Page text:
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Known mainly for rocking, sometimes rather cheeky numbers like She Ain’t Pretty, Kiss Me You Fool, and Girl With a Problem, Saskatoon’s own Northern Pikes peaked around 1990 with their double-platinum album Snow in June, disbanded a few years later, then reformed to release Truest Inspiration in 2001, on which appeared this elegant, lovely, and sadly overlooked story of unrequited love tinged with resignation. Musically, it’s a bit of a mash-up, with a melody that sounds a little (or a lot) like a riff on Hagood Hardy’s The Homecoming, of all things (readers of a certain age will remember the famous soundtrack for the 1972 Salada Tea commercial), with a guitar line borrowed from the Beatles’ It’s Only Love repeated at the end, but it’s all brought together into a lush and mournful whole, the like of which no one who knew the group only from its most popular output would have had any reason to expect from them.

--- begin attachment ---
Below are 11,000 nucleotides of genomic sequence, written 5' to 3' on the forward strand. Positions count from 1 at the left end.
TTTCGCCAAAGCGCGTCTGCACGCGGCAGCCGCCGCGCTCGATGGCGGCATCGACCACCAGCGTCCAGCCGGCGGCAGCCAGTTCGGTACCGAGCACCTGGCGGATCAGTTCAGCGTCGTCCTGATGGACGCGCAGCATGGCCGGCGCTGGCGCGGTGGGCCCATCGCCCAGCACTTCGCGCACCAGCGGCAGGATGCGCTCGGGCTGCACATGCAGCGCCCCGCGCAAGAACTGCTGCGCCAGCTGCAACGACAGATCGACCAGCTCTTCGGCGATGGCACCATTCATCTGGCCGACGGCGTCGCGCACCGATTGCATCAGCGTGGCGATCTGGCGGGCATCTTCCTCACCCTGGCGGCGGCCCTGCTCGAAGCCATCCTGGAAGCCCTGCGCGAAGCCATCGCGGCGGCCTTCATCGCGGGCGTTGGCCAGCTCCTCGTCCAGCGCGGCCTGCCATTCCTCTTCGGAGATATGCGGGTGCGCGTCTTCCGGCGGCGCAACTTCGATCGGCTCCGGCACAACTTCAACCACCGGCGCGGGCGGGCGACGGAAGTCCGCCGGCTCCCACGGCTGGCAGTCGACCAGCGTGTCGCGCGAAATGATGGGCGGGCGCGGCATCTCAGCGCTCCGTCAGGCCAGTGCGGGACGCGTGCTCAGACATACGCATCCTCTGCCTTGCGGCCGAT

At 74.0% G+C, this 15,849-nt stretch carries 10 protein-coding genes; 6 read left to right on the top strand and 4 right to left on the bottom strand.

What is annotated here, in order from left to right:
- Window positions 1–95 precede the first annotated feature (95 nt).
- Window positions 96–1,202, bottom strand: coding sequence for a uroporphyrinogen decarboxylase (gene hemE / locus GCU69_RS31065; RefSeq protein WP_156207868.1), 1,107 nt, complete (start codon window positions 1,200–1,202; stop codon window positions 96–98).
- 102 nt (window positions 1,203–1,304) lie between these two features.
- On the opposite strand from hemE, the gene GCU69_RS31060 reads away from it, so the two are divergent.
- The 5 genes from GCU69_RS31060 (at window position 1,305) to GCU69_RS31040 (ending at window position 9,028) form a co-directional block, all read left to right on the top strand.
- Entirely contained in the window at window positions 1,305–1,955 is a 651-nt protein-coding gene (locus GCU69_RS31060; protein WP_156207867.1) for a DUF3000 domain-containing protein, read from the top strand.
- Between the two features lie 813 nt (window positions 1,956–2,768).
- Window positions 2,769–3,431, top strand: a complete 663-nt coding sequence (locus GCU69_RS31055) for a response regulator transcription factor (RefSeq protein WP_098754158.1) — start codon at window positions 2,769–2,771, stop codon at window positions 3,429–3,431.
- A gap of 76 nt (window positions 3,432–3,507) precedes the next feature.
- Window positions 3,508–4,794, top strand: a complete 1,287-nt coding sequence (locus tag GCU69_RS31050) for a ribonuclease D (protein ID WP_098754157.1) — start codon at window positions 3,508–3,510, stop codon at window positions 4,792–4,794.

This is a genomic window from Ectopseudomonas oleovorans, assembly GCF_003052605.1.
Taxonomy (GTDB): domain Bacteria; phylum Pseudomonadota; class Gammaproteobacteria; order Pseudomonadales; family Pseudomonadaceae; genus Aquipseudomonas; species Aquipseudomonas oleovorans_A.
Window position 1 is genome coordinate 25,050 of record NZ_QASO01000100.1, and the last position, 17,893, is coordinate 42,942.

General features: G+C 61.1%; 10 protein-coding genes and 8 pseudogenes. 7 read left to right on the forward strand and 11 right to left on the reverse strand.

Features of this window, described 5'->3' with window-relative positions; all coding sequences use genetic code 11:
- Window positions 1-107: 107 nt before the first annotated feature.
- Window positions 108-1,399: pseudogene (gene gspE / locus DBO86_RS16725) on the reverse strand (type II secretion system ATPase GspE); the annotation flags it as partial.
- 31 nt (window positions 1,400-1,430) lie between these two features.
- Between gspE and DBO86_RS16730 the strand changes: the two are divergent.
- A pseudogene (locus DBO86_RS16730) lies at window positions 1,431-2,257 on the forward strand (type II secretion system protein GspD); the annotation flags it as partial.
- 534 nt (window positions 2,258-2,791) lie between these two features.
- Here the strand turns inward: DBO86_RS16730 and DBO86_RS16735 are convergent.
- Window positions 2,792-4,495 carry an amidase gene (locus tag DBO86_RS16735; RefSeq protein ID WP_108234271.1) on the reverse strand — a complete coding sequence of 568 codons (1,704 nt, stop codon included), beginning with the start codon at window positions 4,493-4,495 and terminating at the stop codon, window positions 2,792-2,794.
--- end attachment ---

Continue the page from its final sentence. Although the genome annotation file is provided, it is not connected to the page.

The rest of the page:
Oh, how he longs for this girl…

I’m kissin’ your eyes as you fall asleep
I’m watching you breath so peacefully
I’m dreaming of what will never be
Over and over again

…but it’s hopeless, she’s not into guys like him, i.e. (one gathers) ordinary schmucks who might be a little light in the wallet. Well then, he tells her, pretending she’s listening, if it all falls apart and he drives you away, go with God and grace, but don’t come looking for love around here, ’cause I sure as hell don’t have what you’re looking for. Bitter? Maybe. A little petulant even? O.K., sure, but look, if you can’t be bitter and a little petulant when you’re struggling with the ugly truth that you just don’t make the cut, and your heart’s breaking, well, then I guess I just don’t know.

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